In this sense, bronchogenic cysts and esophageal cysts (duplications) share a similar developmental background, namely foregut budding errors, rather than being separate disease entities., A distinction is made between bronchogenic and esophageal cysts when cartilage is present, which suggests the cyst is bronchogenic in origin. However, Nobuhara et al advocated naming both types as “foregut cysts” because of their common embryological origin, anatomic proximity and histologic similarities.
Mesothelial cysts, including pericardial and pleural cysts, are estimated to occur in approximately 1 in 100,000 persons. Ochsner and Ochsner reported 33% mesothelial cysts among 42 cysts in the mediastinum. These cysts accounted for 18.1% in our series. These anomalies are formed by the parietal recess persisting during development, namely aberrant recess fusion; therefore, the pericardial diverticulum, having a communication with the pericardial cavity, is regarded as an incomplete form of pericardial cyst in terms of its embryogenesis.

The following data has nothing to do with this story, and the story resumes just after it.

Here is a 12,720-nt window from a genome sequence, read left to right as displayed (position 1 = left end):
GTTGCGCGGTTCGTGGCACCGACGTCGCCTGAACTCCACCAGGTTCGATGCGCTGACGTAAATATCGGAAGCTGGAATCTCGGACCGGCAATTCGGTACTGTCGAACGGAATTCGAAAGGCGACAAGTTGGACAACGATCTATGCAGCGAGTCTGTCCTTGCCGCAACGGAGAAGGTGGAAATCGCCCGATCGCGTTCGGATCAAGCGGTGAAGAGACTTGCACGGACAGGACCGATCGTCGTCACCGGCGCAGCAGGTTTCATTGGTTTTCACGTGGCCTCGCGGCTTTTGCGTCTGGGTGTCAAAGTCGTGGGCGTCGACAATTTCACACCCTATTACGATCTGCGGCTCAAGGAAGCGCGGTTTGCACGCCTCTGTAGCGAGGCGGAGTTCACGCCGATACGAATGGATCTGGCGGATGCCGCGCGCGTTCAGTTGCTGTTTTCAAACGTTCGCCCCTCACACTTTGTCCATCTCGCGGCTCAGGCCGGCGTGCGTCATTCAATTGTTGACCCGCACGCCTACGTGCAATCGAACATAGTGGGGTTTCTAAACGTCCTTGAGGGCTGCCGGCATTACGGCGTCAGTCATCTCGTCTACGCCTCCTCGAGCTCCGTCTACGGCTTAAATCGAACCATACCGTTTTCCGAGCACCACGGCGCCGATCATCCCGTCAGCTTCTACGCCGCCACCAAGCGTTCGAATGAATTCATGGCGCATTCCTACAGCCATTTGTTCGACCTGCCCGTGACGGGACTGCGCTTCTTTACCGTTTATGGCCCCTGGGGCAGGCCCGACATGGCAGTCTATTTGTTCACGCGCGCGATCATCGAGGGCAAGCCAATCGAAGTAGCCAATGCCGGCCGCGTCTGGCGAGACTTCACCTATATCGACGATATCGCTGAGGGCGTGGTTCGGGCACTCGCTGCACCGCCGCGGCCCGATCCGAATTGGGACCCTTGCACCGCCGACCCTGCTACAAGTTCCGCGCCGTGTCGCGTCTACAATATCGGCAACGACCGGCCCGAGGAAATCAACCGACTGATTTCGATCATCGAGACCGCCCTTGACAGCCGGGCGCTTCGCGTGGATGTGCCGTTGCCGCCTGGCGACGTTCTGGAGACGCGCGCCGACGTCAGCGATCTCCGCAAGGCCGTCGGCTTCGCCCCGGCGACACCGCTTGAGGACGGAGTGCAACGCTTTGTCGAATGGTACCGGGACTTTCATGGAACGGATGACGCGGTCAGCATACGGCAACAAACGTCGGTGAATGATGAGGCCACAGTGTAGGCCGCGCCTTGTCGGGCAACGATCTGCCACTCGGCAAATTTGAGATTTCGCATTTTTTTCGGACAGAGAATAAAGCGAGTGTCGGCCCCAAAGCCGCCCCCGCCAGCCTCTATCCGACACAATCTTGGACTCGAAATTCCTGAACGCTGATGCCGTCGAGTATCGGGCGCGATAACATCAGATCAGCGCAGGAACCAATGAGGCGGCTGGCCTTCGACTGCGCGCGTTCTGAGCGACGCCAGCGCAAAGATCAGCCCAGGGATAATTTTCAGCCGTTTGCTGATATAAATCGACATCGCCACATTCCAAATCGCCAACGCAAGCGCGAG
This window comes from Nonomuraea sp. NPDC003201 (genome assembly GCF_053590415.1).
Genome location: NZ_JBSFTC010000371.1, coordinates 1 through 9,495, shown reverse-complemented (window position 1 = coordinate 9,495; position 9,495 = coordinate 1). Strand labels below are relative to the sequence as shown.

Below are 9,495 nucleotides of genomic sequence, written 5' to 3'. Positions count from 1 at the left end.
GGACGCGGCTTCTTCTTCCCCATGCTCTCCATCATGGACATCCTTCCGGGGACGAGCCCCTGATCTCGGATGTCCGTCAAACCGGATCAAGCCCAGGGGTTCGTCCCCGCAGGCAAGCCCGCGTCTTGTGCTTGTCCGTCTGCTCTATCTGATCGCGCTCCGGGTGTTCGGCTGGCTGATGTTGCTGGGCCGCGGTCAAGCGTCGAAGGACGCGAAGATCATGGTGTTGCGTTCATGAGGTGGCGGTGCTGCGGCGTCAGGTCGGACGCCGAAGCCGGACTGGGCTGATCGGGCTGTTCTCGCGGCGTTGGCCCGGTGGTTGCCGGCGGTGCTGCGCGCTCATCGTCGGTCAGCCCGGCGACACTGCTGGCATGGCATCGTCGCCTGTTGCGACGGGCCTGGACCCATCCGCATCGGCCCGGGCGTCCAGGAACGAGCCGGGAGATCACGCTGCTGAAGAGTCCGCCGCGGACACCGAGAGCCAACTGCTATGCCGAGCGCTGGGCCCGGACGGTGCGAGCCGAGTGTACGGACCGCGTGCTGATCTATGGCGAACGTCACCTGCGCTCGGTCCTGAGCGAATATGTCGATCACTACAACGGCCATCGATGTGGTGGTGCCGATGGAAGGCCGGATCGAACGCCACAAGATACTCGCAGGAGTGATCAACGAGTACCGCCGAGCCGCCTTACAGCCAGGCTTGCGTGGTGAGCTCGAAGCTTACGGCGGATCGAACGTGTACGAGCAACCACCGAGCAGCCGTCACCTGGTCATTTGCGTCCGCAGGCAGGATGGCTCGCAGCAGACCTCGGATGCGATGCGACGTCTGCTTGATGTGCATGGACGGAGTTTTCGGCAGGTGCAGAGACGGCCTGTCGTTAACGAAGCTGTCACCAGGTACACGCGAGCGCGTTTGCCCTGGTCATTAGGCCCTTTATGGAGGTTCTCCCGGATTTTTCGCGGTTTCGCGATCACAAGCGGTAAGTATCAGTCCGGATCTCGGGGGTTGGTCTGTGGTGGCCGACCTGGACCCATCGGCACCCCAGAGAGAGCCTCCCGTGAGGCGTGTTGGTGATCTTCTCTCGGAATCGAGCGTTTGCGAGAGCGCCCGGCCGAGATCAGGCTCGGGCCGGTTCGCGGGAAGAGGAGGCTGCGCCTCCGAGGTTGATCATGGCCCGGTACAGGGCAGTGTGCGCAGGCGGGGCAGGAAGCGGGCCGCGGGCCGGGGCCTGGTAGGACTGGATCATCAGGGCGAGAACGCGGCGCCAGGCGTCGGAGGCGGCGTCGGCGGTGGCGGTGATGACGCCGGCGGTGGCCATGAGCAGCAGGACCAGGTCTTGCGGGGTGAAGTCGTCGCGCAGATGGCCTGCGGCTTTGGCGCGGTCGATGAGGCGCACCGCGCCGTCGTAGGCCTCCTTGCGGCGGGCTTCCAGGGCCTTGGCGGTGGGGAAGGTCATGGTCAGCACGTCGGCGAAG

Thymic cysts used to be regarded as a rare anom-aly; however, reports described a higher incidence of thymic cysts. In the current series, thymic cysts represented the second most common type: 28.6% of the mediastinal cysts and 3.7% of the mediastinal tumors. Thymic cysts may occur at any anatomic level, from the base of the neck to the diaphragm. There has been some controversy as to the causes of thymic cysts. Bieger and McAdams reported that thymic cysts derived from the thyropharengeal duct, that is, they are congenital in origin. Graeber et al divided cystic lesions of the thymus into three major categories: congenital, neoplastic, and degenerative. The latter two mechanisms in pathogenesis were cystic degeneration of thymomas and cystic masses after chemotherapy for Hodgkin disease.